Our life task is calming the savage beast that lives within, that dimension of life which W. H. Auden described as, “our howling appetites.” This is a battle that we fight individually and collectively. As a nation, for example, we should ask, “How can we satisfy our hunger without becoming rapacious?” And with our colonial past, we definitely have a history of rapacity as does most of the rest of the “developed” world.
The 8th century Indian poet Shantideva put it this way:
Where would I possibly find enough leather
With which to cover the surface of the earth?
But (just) leather on the soles of my shoes
Is equivalent to covering the earth with it
Likewise it is not possible for me
To restrain the external course of things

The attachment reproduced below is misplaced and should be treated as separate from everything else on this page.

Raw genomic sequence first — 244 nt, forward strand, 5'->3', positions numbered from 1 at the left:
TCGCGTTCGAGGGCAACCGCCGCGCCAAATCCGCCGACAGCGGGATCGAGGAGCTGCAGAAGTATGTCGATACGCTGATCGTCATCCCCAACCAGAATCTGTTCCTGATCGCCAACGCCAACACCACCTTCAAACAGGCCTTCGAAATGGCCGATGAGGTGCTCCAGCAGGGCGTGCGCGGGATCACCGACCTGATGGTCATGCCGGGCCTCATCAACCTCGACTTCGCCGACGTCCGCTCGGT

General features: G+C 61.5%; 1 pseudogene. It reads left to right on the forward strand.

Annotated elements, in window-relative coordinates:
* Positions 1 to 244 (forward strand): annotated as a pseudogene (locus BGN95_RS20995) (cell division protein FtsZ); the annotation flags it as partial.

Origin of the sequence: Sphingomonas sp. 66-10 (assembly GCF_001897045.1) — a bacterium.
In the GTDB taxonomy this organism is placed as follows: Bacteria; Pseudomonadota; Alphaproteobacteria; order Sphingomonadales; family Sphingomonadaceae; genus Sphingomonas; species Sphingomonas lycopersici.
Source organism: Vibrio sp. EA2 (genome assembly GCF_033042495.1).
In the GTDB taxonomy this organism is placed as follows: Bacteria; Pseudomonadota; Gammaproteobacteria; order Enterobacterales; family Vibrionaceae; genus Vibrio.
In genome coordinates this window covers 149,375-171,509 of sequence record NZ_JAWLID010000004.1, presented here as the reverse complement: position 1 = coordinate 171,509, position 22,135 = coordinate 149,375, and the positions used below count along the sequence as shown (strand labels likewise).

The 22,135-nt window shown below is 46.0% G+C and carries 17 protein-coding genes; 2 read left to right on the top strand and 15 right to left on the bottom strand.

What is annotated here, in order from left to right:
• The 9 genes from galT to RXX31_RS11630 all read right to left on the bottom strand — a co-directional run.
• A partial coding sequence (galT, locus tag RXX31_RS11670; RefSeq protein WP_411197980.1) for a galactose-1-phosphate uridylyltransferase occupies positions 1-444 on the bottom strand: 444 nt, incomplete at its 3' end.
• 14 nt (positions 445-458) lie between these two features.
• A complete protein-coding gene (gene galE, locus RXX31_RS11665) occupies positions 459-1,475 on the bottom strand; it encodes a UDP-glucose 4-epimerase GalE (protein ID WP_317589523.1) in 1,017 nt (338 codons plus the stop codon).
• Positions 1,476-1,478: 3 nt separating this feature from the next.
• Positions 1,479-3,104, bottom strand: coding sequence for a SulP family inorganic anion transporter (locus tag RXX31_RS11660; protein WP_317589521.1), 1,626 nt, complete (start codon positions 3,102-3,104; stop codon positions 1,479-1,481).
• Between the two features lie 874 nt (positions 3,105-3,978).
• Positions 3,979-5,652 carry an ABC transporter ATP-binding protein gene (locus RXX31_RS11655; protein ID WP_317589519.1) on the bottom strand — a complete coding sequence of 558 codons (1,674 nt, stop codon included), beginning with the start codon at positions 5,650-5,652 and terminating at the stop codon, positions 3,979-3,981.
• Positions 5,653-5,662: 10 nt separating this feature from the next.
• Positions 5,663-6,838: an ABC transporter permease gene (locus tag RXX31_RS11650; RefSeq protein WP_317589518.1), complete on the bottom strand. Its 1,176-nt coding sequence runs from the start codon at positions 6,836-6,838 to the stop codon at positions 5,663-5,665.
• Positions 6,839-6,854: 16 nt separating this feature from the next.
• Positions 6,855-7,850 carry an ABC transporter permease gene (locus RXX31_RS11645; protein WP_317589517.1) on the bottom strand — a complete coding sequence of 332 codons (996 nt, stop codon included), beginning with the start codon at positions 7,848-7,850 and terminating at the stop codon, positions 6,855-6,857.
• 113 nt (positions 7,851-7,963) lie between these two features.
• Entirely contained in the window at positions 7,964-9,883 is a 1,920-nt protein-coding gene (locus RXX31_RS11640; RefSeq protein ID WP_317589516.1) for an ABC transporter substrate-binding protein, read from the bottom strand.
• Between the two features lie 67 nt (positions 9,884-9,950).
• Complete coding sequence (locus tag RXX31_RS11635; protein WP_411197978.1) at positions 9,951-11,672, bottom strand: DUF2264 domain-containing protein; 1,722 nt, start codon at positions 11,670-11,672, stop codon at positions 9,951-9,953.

But should I restrain this mind of mine
What would be the need to restrain all else?
The writer of Proverbs captured the truth in these two verses, “He that hath no rule over his own spirit is like a city that is broken down, and without walls” (25:28); and, “He that is slow to anger is better than the mighty; and he that ruleth his spirit than he that taketh a city” (25:28) Or, as someone else has said, “We can’t change the world, but we can change the eyes through which we view the world.” And I conclude with my oft-quoted word from Auden, “We wage the war we are.”